The annual blue book on Chinese International Migration (2014), was released by the Center for China & Globalization (CCG) on January 22. According to the report, environmental pollution has become an important factor influencing China's emigration.
China's environmental refugees are two-pronged. One being those moving overseas to find clean air, and the other is those remaining in China, who flee pollution. The wealthy class choose America, Canada, Australia, New Zealand or small European countries as destinations. Those remaining in China move to less populated, small and medium sized cities. This includes Dali in Yunnan, Sanya in Hainan, Weihai in Shandong, and Zhuhai in Guangdong.
Suzhou was known by Chinese people as a heaven on earth, since ancient times.
However, Suzhou High School teacher Yuan Xuecheng says that smog has appeared in Suzhou quite often now. It is often hazy when it’s serious. He indicates that even though many Chinese long for moving overseas, only few could actually afford it.
Yuan Xuecheng, Suzhou High School teacher: “Only a small portion of people who made profit in the city can afford to relocate to a slightly better place. However, in China, where is there a better place? The air is polluted, the water is polluted, even the food is polluted. Where can you go? Some go abroad, but only few of them, very few of them. The majority of us just cannot escape.”
Yu Xinyong is an Investment Manager in a Jinan, Shandong company handling industrial sewage. He has seen the chaos of industrial pollution. Chinese businessmen have treated China as a place to extract money, and it has been done with total disregard of the environment and ecology. The authorities simply don’t care about these environmental problems. Therefore, the governance of the pollution is in-humane and non-scientific.
Yu Xinyong, Investment Manager: “The so-called governance is actually just coping. Firstly, it is to cope with the instructions of their superiors. Secondly, it is to cope with unexpected environmental incidents, such as the pollution of Taihu Lake. Thirdly, it is to cope with protests, such as protesting against pollution from a chemical plant. There is no solution for future generations. None.”
Yu Xinyong exposes that some unscrupulous companies have pumped industrial waste directly into the earth hundreds meters of underground. This has caused contamination to pure and unpolluted underground water. This behaviour was just to avoid waste treatment and examination.
Yu Xinyong: “Some industrial waste is very difficult to handle and the associated costs are relatively high. They don’t want to spend that kind of money. Discharge is not allowed, and there is also monitoring facility on the ground. So, they dug wells 50 meters, 80 meters, 200 meters, and 300 meters deep, and pumped the waste into the ground. No one knows they are discharging the waste in this way. Underground water hundreds of meters deep has taken tens of thousands of years to purify, and is totally ruined.”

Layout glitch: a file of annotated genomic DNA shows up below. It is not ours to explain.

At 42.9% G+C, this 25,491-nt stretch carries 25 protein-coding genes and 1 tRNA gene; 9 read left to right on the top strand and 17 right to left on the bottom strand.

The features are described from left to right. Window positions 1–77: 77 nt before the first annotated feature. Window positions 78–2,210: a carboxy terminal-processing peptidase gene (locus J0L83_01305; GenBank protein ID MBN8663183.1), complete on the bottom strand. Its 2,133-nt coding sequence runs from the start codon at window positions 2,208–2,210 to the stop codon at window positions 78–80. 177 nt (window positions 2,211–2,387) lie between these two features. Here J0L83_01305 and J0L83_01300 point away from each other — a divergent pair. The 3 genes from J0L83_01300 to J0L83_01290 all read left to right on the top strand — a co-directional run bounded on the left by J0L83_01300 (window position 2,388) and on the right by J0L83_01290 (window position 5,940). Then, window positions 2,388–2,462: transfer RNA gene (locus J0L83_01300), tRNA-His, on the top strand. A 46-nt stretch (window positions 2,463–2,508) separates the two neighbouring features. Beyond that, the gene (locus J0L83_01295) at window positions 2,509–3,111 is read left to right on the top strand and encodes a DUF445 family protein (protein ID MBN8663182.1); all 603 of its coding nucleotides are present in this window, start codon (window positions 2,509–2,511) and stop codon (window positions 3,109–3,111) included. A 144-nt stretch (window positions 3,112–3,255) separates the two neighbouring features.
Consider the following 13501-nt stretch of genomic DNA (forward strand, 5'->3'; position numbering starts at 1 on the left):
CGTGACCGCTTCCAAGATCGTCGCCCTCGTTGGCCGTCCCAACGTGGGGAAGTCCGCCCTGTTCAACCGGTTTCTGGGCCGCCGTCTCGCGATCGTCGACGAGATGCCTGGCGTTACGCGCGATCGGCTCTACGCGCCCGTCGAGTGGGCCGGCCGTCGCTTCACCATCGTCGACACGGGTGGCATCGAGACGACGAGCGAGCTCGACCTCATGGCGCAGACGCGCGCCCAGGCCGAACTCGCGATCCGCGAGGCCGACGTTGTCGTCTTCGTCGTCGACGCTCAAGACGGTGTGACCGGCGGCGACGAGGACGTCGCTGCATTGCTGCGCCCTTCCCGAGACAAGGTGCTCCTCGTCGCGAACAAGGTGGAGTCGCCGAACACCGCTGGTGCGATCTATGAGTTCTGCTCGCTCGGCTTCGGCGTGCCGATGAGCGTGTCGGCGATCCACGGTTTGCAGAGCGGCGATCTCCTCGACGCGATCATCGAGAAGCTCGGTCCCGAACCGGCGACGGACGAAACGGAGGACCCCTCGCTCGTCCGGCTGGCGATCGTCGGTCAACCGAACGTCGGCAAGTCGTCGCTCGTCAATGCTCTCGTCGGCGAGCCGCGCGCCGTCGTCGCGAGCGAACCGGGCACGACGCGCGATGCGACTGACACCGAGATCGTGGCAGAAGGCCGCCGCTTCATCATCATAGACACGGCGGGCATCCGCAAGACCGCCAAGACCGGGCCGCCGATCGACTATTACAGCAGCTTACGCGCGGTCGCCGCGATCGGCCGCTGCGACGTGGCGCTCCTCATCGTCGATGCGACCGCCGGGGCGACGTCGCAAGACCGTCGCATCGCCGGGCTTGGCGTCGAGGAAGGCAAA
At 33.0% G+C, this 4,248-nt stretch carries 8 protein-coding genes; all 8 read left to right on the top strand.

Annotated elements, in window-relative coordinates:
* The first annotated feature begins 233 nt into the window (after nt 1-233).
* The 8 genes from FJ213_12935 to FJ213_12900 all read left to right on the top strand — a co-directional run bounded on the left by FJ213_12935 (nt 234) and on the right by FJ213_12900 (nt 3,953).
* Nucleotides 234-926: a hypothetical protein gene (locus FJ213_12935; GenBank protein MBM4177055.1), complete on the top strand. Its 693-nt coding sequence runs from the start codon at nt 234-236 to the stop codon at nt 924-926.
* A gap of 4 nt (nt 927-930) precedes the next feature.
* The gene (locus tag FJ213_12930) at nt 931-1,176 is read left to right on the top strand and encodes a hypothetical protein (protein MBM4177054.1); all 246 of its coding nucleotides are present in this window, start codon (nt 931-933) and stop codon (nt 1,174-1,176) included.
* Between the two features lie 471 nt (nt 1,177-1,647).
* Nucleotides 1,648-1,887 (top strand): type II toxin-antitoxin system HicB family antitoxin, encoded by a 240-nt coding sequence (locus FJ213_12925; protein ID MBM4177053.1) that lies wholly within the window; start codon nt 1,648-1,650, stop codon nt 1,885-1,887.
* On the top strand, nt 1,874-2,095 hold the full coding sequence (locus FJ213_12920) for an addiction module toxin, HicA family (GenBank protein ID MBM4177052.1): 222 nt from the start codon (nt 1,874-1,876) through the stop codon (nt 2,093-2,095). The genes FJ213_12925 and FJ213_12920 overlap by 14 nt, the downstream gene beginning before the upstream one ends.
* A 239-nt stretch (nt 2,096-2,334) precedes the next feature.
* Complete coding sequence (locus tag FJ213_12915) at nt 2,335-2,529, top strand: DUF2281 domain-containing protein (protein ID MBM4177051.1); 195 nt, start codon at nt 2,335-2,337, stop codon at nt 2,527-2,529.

Yu Xinyong further reveals that after exposure of this news, an investigation team from the Communist regime’s environmental protection department hurried to Weifang in Shandong. However, it concluded within a couple of days that there is no underground discharge.
Yu Xinyong says that the Communist regime cares nothing of long term consequences. Officials have been handling the pollution issues with the mentality of a doomsday. They care only for the now, for the GDP, and their titles. Only elected officials could think for the future of the generations to come.
Yu Xinyong: “In other words, if the people's congresses are elected by people, they may surely handle these problems. In an ordinary society, we all think for our children. The reality now is that the people’s congresses are appointed by the regime. They will only listen to the authorities.”
Yu Xinyong does not believe any fundamental change would ever happen under the current Communist regime. He says that the pollution will only get more serious, and migration overseas of officials is also inevitable.
The deteriorating environment in China has led to the formation of a new population of environmental refugees. While hundreds of millions of peasant workers flock to urban areas for job opportunities, the urban working class is choosing to flee the cities. Pollution is everywhere, in the air, water and food. There are now also more than 200 ‘cancer villages’ in China. Where can people go? Is there a better place? The following is NTD reporter Qin Xue’s story.